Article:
But again, the lying, while outrageous, is incidental to the real offense, which is twofold. First, why did the administration lie? Well, it wanted to conceal its utter failure to prepare for terrorist attacks on Sept. 11 -- which is like being surprised by Christmas falling on Dec. 25. Also, the Obama administration, by which I mean the Obama campaign, was desperate to protect its hyped record of fighting terrorism. A "spontaneous" attack invited not by the administration's shortcomings but by some nutty video was just the ticket.

Indeed, on this score, Clinton was true to her word. While none of the murderers have been apprehended, the filmmaker is in jail, the picture of his arrest splashed across the globe.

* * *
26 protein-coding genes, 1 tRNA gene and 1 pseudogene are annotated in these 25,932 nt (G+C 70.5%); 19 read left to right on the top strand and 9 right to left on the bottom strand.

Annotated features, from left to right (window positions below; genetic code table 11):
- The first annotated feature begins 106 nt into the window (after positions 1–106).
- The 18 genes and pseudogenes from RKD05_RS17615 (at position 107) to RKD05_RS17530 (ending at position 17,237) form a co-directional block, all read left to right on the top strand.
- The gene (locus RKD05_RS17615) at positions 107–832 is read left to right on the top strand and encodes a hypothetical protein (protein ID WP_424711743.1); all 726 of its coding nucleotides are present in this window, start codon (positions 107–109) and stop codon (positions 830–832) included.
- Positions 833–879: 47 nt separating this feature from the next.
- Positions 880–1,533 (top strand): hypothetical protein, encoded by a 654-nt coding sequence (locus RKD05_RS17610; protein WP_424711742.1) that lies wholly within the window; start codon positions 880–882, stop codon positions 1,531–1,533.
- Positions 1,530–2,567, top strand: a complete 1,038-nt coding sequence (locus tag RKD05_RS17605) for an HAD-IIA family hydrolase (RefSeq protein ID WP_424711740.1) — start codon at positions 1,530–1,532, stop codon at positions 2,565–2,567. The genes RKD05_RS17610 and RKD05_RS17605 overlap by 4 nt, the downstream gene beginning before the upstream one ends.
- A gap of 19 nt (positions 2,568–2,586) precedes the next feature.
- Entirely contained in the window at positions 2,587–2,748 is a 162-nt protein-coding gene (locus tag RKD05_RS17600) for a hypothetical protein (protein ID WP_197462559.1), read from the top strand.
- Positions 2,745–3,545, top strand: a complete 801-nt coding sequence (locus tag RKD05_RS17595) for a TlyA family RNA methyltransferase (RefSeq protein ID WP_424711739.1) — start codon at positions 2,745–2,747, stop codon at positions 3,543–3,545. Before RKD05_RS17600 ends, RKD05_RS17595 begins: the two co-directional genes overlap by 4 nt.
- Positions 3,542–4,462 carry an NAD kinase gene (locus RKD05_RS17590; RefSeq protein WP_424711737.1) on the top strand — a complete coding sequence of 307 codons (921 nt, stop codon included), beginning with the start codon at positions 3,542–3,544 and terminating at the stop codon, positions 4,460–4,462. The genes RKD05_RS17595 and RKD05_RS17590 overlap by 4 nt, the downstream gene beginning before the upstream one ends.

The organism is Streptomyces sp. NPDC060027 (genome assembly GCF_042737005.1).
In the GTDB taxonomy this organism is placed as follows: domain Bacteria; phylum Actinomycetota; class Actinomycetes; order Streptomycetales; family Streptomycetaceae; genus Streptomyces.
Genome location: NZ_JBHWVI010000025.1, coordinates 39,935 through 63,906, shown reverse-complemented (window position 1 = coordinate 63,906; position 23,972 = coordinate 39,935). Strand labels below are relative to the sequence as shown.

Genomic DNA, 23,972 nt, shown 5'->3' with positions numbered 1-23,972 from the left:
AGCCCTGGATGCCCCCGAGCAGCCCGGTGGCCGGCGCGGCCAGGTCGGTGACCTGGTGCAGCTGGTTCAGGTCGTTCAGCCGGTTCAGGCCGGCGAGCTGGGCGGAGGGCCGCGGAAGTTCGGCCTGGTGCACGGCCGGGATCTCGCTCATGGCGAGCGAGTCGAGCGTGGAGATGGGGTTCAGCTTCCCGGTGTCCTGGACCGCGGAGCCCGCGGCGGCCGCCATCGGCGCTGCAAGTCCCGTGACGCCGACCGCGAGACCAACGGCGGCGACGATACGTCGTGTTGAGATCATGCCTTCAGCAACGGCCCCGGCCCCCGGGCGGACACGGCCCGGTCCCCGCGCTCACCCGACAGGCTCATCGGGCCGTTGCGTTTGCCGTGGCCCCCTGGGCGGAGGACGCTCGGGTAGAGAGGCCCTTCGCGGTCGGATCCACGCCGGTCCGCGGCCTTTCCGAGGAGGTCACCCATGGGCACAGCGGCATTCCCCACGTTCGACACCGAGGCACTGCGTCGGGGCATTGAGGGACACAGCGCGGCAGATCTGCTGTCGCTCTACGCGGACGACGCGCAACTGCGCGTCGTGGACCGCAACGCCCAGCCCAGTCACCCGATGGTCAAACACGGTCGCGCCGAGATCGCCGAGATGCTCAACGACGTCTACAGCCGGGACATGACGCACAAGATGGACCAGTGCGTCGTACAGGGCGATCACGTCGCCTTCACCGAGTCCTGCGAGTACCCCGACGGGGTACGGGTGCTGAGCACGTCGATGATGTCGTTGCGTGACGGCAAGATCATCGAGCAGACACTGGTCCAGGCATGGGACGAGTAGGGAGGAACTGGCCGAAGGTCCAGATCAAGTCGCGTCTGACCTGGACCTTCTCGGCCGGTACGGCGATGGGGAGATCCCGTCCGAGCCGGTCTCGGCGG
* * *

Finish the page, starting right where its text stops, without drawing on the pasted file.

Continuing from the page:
Which brings us to the second part: the nature of the lie. Remember, not all lies are equally harmful. In this case, the U.S. government responded to the murder of four Americans by treating our constitutional rights as part of the problem. A former teacher of constitutional law, Obama was happy to watch the country argue new limits on free expression and the necessity of giving bloodthirsty savages and terrorists a heckler's veto on what Americans can do or say.

Clinton was in on that lie, and that makes all the difference in the world.

(Jonah Goldberg is the author of the new book "The Tyranny of Clichés." You can write to him in care of this newspaper or by e-mail at, or via Twitter @JonahNRO.)